Spiders May Take Over Your Home This Fall!

    Arachnophobes, Beware! Why Spiders May Take Over Your Home This Fall
    By Allison Underhill | Sep 18, 2018

    Fall means a variety of changes—colorful foliage, cozier wardrobes, the switch from iced to hot coffee. But if there’s one change this season you might not like so much, it’s this: The spiders are coming … into our homes!
    That’s right, autumn traditionally marks the quiet, creepy migration of arachnids from our gardens and backyards to warmer climes inside our toasty

    In Georgia’s Paulding County, these pests have already settled in. According to WSB-TV 2, resident Nicole Photianos found dozens of venomous brown recluse spiders everywhere immediately after she moved into her new home.

    Oh, and she can’t get rid of them.

    Exterminators have treated the home every week since the infestation, but the stubborn spiders keep coming back.
    “I just say we should just burn it down,” Photianos joked (we assume).
    And this isn’t the first time we’ve heard about spiders taking over. Who can forget the St. Louis family who, in 2014, were forced to vacate their home because thousands of venomous spiders were “bleeding out of the ceilings”? Or the town in Tennessee that, in 2015, was haunted by a half-mile-long blanket of spiderwebs?
    Granted, some arachnologists point out that spiders may seem to be everywhere in the fall because autumn is their mating season. In order to breed, these reclusive creatures must come out from hiding in the nooks and crannies of your house and actually find another spider to get fresh with. And hey, without Tinder, that’s tough!
    And don’t worry—in most cases, the spiders in your home are harmless. Of the 43,000 spider species out there, only a handful are dangerous, and less than 30 (or 0.1%) are responsible for killing humans.
    Still, though: We’re going to go out on a limb and say that you’re not looking to share your home with these guests this fall. Instead of packing up and moving out, here’s how to get rid of spiders in your home—and a few spider-ridding myths debunked along the way.

    How to get rid of spiders: Do natural repellents work?

    Chances are you’ve heard the old wives’ tale that you can rid your home of spiders using all-natural ingredients like tobacco, lemon oil, or peppermint. But some experts say that this won’t necessarily force out your eight-legged (and eight-eyed!) guests.
    “There is no research that shows anything like that is a deterrent to spiders,” Paul Hetherington of the conservation fund Buglife told the Guardian.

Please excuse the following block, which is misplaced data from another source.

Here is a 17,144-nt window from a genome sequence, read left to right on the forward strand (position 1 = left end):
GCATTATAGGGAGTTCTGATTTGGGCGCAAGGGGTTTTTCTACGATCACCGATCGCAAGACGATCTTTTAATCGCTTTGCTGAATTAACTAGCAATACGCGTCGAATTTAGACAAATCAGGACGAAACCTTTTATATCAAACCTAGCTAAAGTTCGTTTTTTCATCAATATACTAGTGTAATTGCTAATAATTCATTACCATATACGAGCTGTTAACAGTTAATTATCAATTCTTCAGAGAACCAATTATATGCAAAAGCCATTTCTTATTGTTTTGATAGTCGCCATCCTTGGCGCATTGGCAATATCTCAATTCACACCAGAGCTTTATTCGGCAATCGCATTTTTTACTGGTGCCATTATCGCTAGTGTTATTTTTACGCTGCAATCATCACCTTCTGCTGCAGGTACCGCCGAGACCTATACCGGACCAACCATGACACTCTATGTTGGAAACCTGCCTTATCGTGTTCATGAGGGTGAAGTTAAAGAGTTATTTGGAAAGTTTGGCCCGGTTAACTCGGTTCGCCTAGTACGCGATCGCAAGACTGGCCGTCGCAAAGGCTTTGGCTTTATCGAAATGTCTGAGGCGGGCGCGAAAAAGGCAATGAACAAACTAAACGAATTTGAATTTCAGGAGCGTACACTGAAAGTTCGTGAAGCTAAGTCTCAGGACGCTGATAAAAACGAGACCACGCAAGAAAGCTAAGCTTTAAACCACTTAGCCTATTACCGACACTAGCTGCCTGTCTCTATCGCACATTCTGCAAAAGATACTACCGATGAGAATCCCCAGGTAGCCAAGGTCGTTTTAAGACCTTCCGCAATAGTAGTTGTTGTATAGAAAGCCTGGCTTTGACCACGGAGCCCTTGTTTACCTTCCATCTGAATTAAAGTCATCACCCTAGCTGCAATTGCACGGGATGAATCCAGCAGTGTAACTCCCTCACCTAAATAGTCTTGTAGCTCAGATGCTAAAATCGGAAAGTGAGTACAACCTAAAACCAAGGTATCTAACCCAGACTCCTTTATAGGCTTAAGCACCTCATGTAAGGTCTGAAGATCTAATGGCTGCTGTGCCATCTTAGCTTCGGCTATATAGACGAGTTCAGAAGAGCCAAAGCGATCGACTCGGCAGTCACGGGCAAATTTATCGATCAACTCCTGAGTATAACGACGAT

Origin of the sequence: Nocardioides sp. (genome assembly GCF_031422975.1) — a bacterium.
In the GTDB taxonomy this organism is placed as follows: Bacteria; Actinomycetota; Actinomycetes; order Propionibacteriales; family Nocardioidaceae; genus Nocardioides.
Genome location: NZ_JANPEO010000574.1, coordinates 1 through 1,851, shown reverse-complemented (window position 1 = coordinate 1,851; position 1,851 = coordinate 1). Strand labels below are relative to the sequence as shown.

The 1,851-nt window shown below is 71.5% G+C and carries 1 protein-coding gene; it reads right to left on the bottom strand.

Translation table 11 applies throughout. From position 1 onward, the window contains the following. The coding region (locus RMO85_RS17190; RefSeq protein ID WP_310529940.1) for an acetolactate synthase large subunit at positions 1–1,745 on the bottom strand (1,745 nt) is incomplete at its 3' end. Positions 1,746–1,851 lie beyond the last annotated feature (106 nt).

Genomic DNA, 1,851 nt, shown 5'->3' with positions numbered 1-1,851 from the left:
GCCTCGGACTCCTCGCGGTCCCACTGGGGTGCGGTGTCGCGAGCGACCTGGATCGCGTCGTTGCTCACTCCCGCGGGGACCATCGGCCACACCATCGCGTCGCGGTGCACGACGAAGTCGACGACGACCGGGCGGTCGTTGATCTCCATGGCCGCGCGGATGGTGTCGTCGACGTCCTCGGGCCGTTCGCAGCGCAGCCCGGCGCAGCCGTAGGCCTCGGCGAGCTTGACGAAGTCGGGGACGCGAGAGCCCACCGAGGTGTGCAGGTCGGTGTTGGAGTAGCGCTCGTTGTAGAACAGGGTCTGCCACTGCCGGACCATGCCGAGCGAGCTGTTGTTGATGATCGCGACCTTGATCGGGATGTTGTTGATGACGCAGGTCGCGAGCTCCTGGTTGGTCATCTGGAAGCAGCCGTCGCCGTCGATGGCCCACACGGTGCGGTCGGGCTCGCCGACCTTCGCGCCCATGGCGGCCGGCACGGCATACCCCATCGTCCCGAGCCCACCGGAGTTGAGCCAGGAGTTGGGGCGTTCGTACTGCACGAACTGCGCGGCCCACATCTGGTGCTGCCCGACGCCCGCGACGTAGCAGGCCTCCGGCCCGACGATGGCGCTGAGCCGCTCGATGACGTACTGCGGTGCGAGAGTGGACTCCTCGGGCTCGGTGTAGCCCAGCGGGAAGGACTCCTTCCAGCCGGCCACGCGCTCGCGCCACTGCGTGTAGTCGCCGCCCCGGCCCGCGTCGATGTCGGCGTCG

Plus, a 2017 study published by the Journal of Economic Entomology tested lemon oil and peppermint to see their efficacy at repelling spiders. The researchers found no evidence that lemon oil had any effect on the spiders. Peppermint oil, on the other hand, showed a few repellent effects, but only in two of the tested species.

    Foolproof spider busters

    Luckily, there are some effective ways to get rid of spiders in your home.

    Get cleaning: The easiest way to keep arachnids at bay? Regularly cleaning your house. Start by vacuuming your floors and furniture to get rid of unwanted webs and even spider eggs. Yuck! Don’t forget to dust the corners of the room to sweep up crumbs.

    Seal the cracks: Make sure spiders don’t get into your house in the first place by filling in any gaps or cracks in your walls. Most importantly, keep your doors and windows closed as often as you can.

    Get a feline friend: Spiders don’t stand a chance against a cat. These four-legged hunters naturally seek out vermin like spiders for snacks. Just be sure you aren’t in an area where poisonous spiders are common, since they might make your feline sick.
    Bring out the big guns: If you suspect a serious spider infestation, you may need to invest in an insect bomb. They’re designed to release a lethal concoction for spiders, and while this drastic measure is cheaper than an exterminator, you’ll still need to vacate the area where it’s being used for several hours.

    Allison Underhill is an editorial assistant at realtor.com. She previously wrote for Health.com, U.S. News and World Report, and Huffington Post. Follow @alunderthehill

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